PHILOSOPHY OF TEACHING
When I was a student, the key to successful teaching appeared to be in knowing the answers. As an educator myself, however, I have found the opposite to be true; it is in knowing and welcoming the questions that allow answers to reveal themselves. As an educator it is my responsibility to not only provide factual insight but also to enable students to question and apply presented information until its function and utility crystalize. I strive to maintain that balance by embracing the following guideposts:
-To foster a positive environment through trust and collaboration
-To facilitate a mastery of craft through research and analysis
-To challenge students to rise above the comfortable and embrace the unknown
-To encourage students to write their own stories
Foster a positive environment through trust and collaboration: This principle is both first on my list and in my order of importance. It is only through assuring students that the classroom is an open forum free from judgment and condescension that the other principles of education can take root. Positivity is infectious; it is where guilt of ignorance can melt into thirst for enlightenment. Theatre is laying your soul bare--it is not just enduring criticism, but inviting it. The courage to embark on such a journey involves trusting your fellow artists and allowing them to be active participants in the collaborative process. It is a willingness to try, and this attitude should prevail in class, rehearsal, work, or home. This ensemble mentality is the key to becoming a lifelong learner and to creating truly great theatre.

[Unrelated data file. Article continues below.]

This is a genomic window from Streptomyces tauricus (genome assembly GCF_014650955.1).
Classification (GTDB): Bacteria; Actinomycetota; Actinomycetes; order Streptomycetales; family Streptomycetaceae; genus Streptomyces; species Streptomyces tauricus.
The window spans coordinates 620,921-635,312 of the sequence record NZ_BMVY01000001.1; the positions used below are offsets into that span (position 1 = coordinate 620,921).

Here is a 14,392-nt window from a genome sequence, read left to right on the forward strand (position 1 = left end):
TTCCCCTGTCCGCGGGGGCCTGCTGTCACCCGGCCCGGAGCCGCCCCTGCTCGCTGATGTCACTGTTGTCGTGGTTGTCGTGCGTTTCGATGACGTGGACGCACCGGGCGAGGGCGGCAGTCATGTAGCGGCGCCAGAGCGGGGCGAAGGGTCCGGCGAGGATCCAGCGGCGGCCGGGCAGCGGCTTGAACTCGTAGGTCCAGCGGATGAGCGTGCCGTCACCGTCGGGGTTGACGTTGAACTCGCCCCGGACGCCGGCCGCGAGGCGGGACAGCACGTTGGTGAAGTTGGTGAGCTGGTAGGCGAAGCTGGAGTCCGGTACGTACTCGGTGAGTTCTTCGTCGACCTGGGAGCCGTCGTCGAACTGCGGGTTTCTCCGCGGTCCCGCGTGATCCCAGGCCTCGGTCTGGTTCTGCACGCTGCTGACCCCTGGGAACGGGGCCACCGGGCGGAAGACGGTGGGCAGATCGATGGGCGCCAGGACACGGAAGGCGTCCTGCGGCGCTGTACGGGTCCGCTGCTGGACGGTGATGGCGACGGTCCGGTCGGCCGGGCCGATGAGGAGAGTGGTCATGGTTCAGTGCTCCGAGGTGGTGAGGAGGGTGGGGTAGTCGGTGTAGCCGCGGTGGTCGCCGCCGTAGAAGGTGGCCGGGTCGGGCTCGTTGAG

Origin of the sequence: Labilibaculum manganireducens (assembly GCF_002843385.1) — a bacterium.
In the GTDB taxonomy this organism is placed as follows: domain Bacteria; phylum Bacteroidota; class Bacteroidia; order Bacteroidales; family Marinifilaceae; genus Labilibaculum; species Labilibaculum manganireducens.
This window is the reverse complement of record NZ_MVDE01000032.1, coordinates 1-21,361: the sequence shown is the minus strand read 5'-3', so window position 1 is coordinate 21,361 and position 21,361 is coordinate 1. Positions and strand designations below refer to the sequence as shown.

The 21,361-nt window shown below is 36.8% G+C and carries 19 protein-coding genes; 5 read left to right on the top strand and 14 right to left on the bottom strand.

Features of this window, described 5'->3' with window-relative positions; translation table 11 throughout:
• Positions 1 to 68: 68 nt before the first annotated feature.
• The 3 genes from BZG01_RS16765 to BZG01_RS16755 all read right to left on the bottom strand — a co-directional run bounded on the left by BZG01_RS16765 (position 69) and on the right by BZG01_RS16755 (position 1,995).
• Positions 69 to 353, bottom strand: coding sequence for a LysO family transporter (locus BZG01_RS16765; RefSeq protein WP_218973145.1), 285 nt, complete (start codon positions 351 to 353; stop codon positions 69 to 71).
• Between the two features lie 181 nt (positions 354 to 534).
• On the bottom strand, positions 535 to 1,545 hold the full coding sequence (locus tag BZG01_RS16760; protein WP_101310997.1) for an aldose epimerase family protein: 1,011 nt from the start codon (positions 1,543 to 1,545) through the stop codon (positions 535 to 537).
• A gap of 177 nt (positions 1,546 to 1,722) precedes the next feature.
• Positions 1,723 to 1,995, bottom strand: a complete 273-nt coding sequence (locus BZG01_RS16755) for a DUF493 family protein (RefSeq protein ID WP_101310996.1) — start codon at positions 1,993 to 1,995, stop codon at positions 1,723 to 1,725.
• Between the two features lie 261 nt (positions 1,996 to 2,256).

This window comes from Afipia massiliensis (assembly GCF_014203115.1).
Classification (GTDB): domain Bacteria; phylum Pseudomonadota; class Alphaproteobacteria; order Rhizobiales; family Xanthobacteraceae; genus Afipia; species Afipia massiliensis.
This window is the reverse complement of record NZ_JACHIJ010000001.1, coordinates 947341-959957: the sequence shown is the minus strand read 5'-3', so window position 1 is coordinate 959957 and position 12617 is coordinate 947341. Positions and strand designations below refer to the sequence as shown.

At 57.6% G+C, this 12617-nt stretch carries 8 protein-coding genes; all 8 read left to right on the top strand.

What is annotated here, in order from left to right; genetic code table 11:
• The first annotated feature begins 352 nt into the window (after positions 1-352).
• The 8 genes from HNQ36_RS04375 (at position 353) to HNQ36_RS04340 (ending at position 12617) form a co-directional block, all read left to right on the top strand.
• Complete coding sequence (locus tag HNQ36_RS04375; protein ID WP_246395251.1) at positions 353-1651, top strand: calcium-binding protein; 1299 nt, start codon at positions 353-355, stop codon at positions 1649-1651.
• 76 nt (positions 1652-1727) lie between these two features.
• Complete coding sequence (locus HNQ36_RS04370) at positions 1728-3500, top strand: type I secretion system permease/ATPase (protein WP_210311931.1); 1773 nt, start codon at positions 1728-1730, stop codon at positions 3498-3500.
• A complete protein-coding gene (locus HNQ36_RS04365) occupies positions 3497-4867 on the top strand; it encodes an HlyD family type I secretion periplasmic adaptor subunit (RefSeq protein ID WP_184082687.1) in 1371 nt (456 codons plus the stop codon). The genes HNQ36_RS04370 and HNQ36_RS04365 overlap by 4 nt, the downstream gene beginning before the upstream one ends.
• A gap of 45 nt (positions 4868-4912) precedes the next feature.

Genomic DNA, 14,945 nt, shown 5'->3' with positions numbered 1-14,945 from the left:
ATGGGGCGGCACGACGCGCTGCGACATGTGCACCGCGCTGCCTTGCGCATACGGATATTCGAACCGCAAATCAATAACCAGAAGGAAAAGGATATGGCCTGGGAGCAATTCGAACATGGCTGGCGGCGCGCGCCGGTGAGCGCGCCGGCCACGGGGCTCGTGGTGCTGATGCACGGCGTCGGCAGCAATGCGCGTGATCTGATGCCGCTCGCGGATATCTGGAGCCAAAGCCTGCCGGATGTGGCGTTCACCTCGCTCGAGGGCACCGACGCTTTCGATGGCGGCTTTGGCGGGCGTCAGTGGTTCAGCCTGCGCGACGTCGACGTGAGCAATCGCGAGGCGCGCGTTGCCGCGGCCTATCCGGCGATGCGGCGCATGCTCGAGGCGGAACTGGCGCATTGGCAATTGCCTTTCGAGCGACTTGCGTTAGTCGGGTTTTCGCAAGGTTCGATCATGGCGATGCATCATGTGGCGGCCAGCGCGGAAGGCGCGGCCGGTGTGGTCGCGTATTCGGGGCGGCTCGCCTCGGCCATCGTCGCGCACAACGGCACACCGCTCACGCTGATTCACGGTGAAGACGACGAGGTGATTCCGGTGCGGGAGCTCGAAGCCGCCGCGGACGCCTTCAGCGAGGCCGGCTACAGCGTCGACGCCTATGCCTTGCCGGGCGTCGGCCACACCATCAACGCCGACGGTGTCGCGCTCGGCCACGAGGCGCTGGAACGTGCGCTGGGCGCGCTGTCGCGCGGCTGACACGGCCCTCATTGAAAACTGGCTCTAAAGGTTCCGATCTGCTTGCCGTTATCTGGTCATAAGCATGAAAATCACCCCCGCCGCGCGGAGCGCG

Facilitate a mastery of craft through research and analysis: In all professions before one can freely create one must have a basis of knowledge from which to expand. Oftentimes the best advice is found through the relation of past failures and triumphs: as Paul Gaugin so succinctly put it, “art is either plagiarism or revolution.” How do you know if your work is one or the other without probing history for guidance? Of course, this research must always be rooted in the basic currency of our work: the script. Analyzing the script dictates the amount and focus of research; it is the prism through which all involved view the production. It is the touchstone of our art.
Challenge students to rise above the comfortable and embrace the unknown: In theatre, actors, like students, have two linked adversaries: the easy and the expected. Embracing the easy is reductive; it eliminates all the exciting possibilities in existence in favor of the simple and uninteresting. Keeping students asking questions keeps them from getting stuck in the automatic while expanding their impulses. Theatre, like life, is about making choices, and teaching is allowing students the tools, freedom, and courage to choose the best ones.
Encourage students to write their own stories: At our heart, we theatre artists are storytellers, and our goal and passion is to make stories come to life. It is critically important to remember that simultaneously we are living our own story, and we have the responsibility to be our own playwright. Every time you go to work, class, rehearsal, or home you are telling a story; are you driving the narrative or allowing the narrative to drive you? Education enables us to be protagonists in our profession and environment: to question what is, ask why not, and create what should be. It is this charge to be active, truthful, and engaged storytellers that mold successful students, teachers, citizens, and artists.